I was just writing you a letter when the postman brought me
your very welcome letter; I am glad to hear that you have made
progress with your drawing. I never doubted you would, for that
matter, for you attacked it in a virile way.
Now, to begin with I want to tell you that I think what you
say about the English black-and-white artists perfectly right
and proper. I saw in your work exactly what you say. Well, I
quite agree with you - particularly about the bold contour.
Take Millet's etching “The Diggers,” take an
engraving by Albrecht Dürer, above all take the large
woodcut by Millet himself, “The Shepherdess” - then
you see with full clarity what may be expressed by such a
contour. And, as you say, you feel “that is how I have
always wanted to do it, if I had always gone my own way,
etc.” That's well said, old fellow, and spoken like a
Now I think another example of characteristic, bold and
vigorous drawing is Leys's pictures, and more especially that
series of decorations for his dining room - “La Promenade
dans la Neige,” “Les Patineurs,” “La
Réception,” “La Table,” “La
Servante.” And De Groux has it too, and so has
Even Israëls, and at times Mauve and Mans too, cannot
refrain from drawing a vigorous contour, but they don't
do it in the manner of Leys, or of Herkomer.
But when you hear them talk, they will have none of it, and
more often they are talking about “tone” and
“colour.” And yet, in certain charcoal drawings
Israëls has also used lines that remind one of Millet. I
want to state flatly that personally, however much I admire and
respect these masters, I regret that, when they speak to
others, they - and particularly Mauve and Maris - do not point
out more emphatically what can be done with the contour, and
advise them to draw cautiously and softly. And so it happens
that watercolours are the order of the day nowadays, and are
considered the most expressive medium, whereas in my opinion
too little attention is being paid to black and white, so much
so that there is even a certain antipathy against it. There is
no black, so to speak, in a watercolour, and that is what they
base themselves on in order to say, “Those black
things.” It is not necessary, however, to devote my whole
letter to this.
I wanted to tell you that I have four drawings on my easel
at the moment - peat cutters - sand pit - dunghill - loading
coal. I even did the dunghill twice; the first one was too
overworked to be continued.
the case of the dunghill that became too overworked; I attacked
this one with it and not unsuccessfully; it became rather
black, it's true, but for all that the freshness returned
somewhat, and now I see my way again to working on it some
more, although I thought it hopeless before I put on the
I have been working very hard since I visited you; I had not
done any compositions for such a long time - only a lot of
studies - that when I once started I went quite wild about it.
I was pegging away at it many mornings as early as four
o'clock. I am extremely eager for you to see them, for I can
make neither head nor tail of what Van der Weele, the only one
who has seen them, said.
Van der Weele's opinion was rather sympathetic, but he said
about the sandpit that there were too many figures in
it; the composition was not simple. He said, “Look here,
just draw that one little fellow with his wheelbarrow on a
little dike against the bright sky at sundown; how beautiful
such a thing would be - now it is too turbulent.”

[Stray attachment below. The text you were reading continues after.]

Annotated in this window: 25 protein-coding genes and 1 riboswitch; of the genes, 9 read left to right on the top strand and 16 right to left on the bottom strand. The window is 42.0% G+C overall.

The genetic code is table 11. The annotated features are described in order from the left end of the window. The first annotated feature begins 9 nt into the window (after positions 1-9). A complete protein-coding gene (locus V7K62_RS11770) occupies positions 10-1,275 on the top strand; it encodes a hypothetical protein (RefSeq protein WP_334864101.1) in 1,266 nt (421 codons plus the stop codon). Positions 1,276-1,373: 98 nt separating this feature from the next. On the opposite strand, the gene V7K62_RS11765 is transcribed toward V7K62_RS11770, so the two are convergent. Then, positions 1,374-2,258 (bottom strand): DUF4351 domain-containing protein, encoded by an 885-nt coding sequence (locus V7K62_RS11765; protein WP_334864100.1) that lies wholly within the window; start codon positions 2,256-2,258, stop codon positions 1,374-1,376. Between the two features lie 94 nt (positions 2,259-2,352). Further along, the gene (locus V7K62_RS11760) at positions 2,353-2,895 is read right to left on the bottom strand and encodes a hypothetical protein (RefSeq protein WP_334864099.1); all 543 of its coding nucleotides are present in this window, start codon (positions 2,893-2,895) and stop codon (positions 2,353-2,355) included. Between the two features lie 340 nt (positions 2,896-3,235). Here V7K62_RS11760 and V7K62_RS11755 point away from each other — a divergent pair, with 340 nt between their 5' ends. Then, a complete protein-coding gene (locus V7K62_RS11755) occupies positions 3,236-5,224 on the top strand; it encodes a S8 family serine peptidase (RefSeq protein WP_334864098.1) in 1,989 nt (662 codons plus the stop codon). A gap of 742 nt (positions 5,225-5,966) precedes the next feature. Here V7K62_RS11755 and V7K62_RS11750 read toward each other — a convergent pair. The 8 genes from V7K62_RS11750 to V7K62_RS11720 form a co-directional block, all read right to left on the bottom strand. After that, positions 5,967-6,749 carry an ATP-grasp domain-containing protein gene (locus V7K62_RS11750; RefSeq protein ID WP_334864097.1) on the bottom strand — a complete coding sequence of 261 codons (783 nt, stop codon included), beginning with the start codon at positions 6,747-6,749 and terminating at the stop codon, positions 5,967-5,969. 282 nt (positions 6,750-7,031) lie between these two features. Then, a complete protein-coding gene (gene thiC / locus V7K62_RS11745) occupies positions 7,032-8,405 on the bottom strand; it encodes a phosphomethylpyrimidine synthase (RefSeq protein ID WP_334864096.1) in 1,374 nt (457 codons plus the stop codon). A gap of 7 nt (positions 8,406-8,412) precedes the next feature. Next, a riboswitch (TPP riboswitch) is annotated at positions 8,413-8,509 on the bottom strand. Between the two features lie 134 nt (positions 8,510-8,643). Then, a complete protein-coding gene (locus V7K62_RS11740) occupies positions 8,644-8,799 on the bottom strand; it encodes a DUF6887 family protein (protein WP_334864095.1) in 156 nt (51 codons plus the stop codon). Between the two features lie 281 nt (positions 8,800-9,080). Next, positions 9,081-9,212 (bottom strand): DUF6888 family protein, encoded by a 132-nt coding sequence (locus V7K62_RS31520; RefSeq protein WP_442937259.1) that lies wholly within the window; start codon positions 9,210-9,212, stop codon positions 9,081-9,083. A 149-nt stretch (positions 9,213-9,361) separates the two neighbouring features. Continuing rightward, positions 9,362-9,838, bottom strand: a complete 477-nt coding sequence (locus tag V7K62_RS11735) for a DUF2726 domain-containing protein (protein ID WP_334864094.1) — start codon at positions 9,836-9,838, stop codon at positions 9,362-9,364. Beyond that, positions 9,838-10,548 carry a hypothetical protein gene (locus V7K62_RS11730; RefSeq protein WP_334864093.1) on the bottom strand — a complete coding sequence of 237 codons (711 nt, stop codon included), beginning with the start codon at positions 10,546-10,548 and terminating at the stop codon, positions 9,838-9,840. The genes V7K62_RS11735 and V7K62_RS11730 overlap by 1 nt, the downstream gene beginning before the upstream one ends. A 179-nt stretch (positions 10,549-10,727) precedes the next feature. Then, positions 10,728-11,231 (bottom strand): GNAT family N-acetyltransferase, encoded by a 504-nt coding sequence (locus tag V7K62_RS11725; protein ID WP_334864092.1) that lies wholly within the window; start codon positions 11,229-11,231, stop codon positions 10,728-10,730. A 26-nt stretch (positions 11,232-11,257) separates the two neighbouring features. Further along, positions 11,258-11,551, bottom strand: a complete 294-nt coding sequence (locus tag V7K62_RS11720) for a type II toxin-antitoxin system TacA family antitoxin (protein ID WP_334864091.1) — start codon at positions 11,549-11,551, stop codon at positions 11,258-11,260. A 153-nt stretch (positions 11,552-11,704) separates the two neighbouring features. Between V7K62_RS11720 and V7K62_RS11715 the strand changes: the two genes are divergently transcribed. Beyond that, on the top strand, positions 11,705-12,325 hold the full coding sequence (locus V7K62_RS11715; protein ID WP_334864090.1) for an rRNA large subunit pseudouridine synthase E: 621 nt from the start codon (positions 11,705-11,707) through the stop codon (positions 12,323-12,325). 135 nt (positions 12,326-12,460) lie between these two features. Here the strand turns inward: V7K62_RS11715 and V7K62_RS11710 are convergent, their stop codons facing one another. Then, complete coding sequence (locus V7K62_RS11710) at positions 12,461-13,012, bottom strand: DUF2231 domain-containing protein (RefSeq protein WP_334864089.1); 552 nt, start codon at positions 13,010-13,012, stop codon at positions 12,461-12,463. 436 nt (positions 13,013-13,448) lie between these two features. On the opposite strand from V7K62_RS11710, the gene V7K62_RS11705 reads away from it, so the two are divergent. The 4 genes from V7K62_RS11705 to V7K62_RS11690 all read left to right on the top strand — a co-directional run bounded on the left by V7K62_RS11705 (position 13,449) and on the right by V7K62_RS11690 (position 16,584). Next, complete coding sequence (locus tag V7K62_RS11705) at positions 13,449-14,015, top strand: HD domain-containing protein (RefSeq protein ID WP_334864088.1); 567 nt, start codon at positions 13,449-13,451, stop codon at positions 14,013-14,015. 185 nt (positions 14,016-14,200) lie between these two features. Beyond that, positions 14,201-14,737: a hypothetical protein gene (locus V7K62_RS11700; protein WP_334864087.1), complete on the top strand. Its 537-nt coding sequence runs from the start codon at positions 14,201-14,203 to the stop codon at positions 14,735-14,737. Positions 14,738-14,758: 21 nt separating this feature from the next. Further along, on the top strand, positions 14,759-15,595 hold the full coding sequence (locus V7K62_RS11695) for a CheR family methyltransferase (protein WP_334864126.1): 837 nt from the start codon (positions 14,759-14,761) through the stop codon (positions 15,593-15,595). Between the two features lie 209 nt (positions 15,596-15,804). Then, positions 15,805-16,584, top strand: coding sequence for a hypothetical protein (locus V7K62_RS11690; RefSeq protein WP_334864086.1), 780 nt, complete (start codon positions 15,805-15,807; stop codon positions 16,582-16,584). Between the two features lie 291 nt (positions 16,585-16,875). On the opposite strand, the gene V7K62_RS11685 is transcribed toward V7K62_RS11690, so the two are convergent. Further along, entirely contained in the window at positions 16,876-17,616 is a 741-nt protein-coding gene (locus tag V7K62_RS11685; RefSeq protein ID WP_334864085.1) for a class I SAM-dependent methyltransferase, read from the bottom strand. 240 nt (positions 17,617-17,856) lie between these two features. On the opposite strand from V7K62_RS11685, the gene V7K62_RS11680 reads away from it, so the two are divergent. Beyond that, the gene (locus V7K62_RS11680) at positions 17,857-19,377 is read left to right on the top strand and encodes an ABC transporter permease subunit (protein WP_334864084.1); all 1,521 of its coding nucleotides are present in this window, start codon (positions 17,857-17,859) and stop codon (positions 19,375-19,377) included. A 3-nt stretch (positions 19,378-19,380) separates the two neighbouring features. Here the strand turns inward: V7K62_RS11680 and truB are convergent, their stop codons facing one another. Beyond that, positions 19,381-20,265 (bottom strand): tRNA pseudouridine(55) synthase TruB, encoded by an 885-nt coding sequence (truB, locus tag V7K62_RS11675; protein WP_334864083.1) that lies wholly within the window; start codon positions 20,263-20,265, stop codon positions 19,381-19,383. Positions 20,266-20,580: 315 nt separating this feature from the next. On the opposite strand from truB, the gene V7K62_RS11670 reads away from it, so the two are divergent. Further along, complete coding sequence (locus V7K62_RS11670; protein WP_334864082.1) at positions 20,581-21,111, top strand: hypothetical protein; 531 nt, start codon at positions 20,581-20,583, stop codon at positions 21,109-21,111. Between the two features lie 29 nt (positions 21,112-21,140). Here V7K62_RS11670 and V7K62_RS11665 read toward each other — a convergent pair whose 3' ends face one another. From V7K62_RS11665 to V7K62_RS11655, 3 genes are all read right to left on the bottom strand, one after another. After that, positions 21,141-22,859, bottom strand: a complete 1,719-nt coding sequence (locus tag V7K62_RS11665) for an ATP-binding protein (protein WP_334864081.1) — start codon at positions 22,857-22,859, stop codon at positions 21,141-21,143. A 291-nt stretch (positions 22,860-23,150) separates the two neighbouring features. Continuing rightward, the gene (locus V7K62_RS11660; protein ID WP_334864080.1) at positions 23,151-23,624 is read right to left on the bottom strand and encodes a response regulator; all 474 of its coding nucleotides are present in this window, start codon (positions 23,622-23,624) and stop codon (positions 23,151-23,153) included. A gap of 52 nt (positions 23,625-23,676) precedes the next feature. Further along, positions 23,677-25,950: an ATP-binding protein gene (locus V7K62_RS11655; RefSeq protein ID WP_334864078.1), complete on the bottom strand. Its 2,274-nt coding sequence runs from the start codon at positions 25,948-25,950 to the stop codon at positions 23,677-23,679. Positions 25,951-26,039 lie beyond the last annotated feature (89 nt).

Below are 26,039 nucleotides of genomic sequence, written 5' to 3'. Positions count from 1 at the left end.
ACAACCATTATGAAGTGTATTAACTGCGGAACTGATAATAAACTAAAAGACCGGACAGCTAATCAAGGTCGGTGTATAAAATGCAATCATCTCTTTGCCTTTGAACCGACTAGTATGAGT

Then I showed him Caldecott's drawing “Brighton
Highroad,” and said, “Do you mean to say that it is
not permitted per se to introduce many figures into a
composition? Never mind my drawing, just tell me what you think
of this composition.”
“Well,” he said, “I don't like that one
either. But,” he added, “I am speaking personally,
and I can't speak any other way than personally, and this is
not the kind of thing I like and want to look at.” Well,
I thought this well said in a certain way, but you will
understand that I did not find in him exactly that sound
knowledge of things which I was looking for. But he is quite a
sound fellow on the whole, and we took a very pleasant walk
together, and he pointed out some damned fine things to me.
It was while taking a walk with him that I saw that sandpit
too, but he hardly looked at it on that occasion, and next day
I went back to it alone. I have drawn that sandpit with many
figures because at times there really are very many fellows
toiling there, because in winter and in autumn the town gives
employment in this way to persons who are out of work. And then
the scene is extremely busy [F 1029, JH 366].
I have had some beautiful models of late. A superb grass
mower, a magnificent peasant boy, exactly like figures by
Millet. A fellow with a wheelbarrow, the same whose head you
may remember I drew, but then in his Sunday clothes and with a
Sunday-clean bandage around his blind eye. Now I have him in
his everyday clothes, and - as I see it - it is difficult to
believe that this is the same man who posed for both
The size of these four large drawings is 40 x 20 inches.
I am much pleased with using a brown passe-partout with a
very deep black inner rim. Then many blacks seem to be grey,
whereas they would show up too black in a white passe-partout,
and the whole retains a clear effect.
Lord, how I wish you could see them, not because I think
them good myself, but I should like to know what you think of
them, although I am not yet satisfied with them. In my opinion
they are not yet sufficiently pure figure drawings, though they
are figure drawings all right, but I should like to accentuate
the drawing of the actions and the structure more cleanly and
What you write about feeling that you are now on a
road, and not on little by-paths and crossroads,
is very true, in my opinion. I have a similar feeling myself,
because during the past year I have been concentrating on
figures even more than I used to.
If you believe that I have eyes to see with, then you may be
sure that there most certainly is sentiment in your figures;
what you are doing is healthy and virile - never doubt yourself
in this respect, and for the very reason that you do not doubt,
dash it on without hesitation.
I think the studies of the heads of those blind fellows are
It must not surprise you that some of my figures are so